Caesars Fined by NJ DGE for Violating Self-Exclusion Regulations
For the second time in about six months, Caesars Interactive Entertainment has been slapped with a penalty by the New Jersey Division of Gaming Enforcement (DGE) for violating internet gaming self-exclusion regulations.
In the Actions of the Director publication for the period June 1st, 2015 through June 15th, 2015, one of the items highlighted pertained to a settlement stipulation in which Caesars was fined $15,000 for the rules violations. Linked from the bullet point was the actual legal order which laid out the findings and punishment, signed by DGE Director David Rebuck.
The document states that Caesars – presumably via WSOP.com, though the document does not specify – permitted players who had previously self-excluded themselves from playing online in New Jersey to create gambling accounts, allowed five to actually play, and sent promotional materials to over 200 self-excluded people.
The entire text of the order is below:
The Division filed a complaint on April 30, 2015, Docket No. 15-0154-VC, seeking sanctions against CAESARS INTERACTIVE ENTERTAINMENT NEW JERSEY, LLC, (“CIENJ”) for reasons set forth therein and, more specifically that CIENJ a) allowed self-excluded persons to create Internet gaming accounts; b) sent promotional materials to 231 self-excluded persons; and, c) permitted 5 self-excluded persons to engage in Internet wagering; and
Having considered the relevant provisions of the Casino Control Act, N.J.S.A. 5:12-1 et seq., and the regulations promulgated thereunder, specifically, N.J.A.C. 13:69G-2.4(a) and (b); and
Having considered the Stipulation of Settlement which the parties executed and finding sufficient legal and factual support for the recommended penalty therein.
I hereby ORDER that the settlement be adopted and that a civil penalty in the amount of $15,000 be imposed upon CIENJ, payable upon receipt of an invoice from the Division.
On WSOP.com, the poker room explains that players can request to be self-excluded from playing for real money for a period of one year, five years, or permanently. The former two options can be done online, whereas the latter must be made in person at a location approved by the DGE.
“Once a player self-excludes, we will block his account,” WSOP.com explains. “Any new accounts he attempts to open during the period of his self-exclusion will also be blocked as soon as they are detected. In addition, we will take all reasonable measures to make sure the player does not receive any promotional material during this time.”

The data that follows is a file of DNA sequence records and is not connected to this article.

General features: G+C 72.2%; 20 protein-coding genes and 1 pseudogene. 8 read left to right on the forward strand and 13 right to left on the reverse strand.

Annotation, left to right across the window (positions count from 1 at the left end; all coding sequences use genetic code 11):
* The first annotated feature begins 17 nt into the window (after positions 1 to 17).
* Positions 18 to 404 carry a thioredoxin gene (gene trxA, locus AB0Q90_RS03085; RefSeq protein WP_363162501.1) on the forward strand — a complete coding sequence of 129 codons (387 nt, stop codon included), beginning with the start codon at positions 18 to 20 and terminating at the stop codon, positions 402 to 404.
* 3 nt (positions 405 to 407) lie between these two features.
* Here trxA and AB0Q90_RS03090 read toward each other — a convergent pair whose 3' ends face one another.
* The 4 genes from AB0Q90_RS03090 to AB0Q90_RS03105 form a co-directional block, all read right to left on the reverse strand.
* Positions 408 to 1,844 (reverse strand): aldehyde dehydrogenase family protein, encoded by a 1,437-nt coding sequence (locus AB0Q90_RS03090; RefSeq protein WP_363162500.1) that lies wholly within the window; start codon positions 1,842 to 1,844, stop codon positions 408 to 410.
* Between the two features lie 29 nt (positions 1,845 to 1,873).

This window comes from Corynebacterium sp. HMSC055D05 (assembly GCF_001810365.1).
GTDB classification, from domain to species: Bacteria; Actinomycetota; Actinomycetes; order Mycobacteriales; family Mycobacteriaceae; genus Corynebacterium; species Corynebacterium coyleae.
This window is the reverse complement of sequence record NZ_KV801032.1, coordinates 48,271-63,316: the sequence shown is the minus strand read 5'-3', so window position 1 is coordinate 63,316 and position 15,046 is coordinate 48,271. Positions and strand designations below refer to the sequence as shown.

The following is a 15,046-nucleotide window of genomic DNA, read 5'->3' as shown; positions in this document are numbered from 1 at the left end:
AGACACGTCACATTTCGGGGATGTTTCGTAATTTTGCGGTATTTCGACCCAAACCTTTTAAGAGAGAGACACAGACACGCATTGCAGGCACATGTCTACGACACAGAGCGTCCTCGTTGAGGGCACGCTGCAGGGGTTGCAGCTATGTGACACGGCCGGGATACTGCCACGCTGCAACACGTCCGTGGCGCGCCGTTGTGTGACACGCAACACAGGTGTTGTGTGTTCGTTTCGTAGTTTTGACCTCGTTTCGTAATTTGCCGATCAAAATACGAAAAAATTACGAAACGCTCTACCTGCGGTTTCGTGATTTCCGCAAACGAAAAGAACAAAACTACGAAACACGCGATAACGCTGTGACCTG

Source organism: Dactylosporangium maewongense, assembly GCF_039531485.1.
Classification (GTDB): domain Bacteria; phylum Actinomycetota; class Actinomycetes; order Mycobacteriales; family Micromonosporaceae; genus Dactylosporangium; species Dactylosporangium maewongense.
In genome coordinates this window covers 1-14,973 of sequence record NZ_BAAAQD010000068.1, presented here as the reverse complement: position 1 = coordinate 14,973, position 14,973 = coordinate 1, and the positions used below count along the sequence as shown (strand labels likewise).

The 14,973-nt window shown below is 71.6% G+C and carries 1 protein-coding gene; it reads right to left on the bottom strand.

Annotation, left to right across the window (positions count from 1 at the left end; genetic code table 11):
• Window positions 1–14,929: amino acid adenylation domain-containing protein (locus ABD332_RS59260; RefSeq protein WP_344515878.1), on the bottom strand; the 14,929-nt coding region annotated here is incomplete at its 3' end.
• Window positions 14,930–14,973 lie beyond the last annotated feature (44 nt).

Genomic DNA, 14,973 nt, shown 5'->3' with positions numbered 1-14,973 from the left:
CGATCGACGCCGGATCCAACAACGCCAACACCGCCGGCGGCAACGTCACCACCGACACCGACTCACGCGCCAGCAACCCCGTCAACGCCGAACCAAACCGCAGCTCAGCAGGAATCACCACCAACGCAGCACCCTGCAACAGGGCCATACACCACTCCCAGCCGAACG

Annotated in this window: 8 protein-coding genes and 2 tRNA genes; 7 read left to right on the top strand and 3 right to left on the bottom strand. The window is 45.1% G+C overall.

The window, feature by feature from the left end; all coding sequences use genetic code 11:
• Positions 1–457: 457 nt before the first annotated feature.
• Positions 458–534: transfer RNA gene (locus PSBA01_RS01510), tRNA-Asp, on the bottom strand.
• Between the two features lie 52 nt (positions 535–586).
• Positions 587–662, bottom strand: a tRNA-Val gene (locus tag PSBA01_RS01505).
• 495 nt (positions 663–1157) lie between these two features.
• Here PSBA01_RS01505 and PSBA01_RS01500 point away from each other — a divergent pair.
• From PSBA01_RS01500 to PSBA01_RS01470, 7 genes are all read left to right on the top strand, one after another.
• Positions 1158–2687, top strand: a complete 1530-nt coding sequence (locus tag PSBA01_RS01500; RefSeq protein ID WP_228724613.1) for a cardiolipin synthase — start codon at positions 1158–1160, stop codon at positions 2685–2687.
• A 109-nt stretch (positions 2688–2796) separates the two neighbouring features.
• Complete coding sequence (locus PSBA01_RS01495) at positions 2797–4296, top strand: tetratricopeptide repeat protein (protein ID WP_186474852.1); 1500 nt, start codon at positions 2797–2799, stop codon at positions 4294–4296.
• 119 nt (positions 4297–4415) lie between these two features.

WSOP.com that the self-exclusion extends to all Caesars gaming facilities, including brick-and-mortar locations. Additionally, the self-exclusion request also allows the state of New Jersey to ban the player from all gaming activities during the self-exclusion period.
Caesars says that it found out about the violation itself and reported it to the DGE. Caesars Interactive’s Vice President of Corporate Communications Seth Palansky told The Press of Atlantic City, “We self-reported this error to the DGE after we were notified by our third-party provider a lapse in procedure occurred. We regret the error, and apologize to those affected by it. We accept the punishment and will work more diligently to avoid a repeat mistake.”
This is not the first time Caesars has run afoul of these same New Jersey internet gambling regulations. In November 2014, it was revealed that the company sent promotional e-mails to more than 250 self-excluded players between February 16th, 2014 and May 28th, 2014.
At the time, Palansky said it was a computer issue that caused the problem. “The issue that caused our system to inadvertently target these patrons has been fixed and we have had no incidents since,” he explained. “We can assure the public that this lapse on our part was not an intentional targeting of these patrons, but simply a back-end software issue that failed to properly scrub our database before certain mailings.”
Caesars was fined $10,000 for that violation.
Of course, opponents of online gambling will look at this and say, “HEY! SEE! The regulations don’t work! Self-excluded players can still slip through the cracks! Imagine how many children are playing online!”
The thing is, though, the regulations ARE working. The regulations allow players to self-exclude in the first place. The regulations resulted in Caesars reporting its own violations when they were detected. The regulations allowed for punishments and hopefully greater diligence by Caesars to make sure it doesn’t happen again. Besides, if we are to give the company the benefit of the doubt and assume it is telling the truth, it does not appear that Caesars was purposely targeting self-excluded players in either instance. They were simply mistakes. The mistakes were caught and fixed. These are the only two instances of violations that have come up in the year and a half (or thereabouts) that online gambling has been legal in New Jersey and considering that, in the grand scheme of things, they weren’t all that serious, the regulations do seem to be working.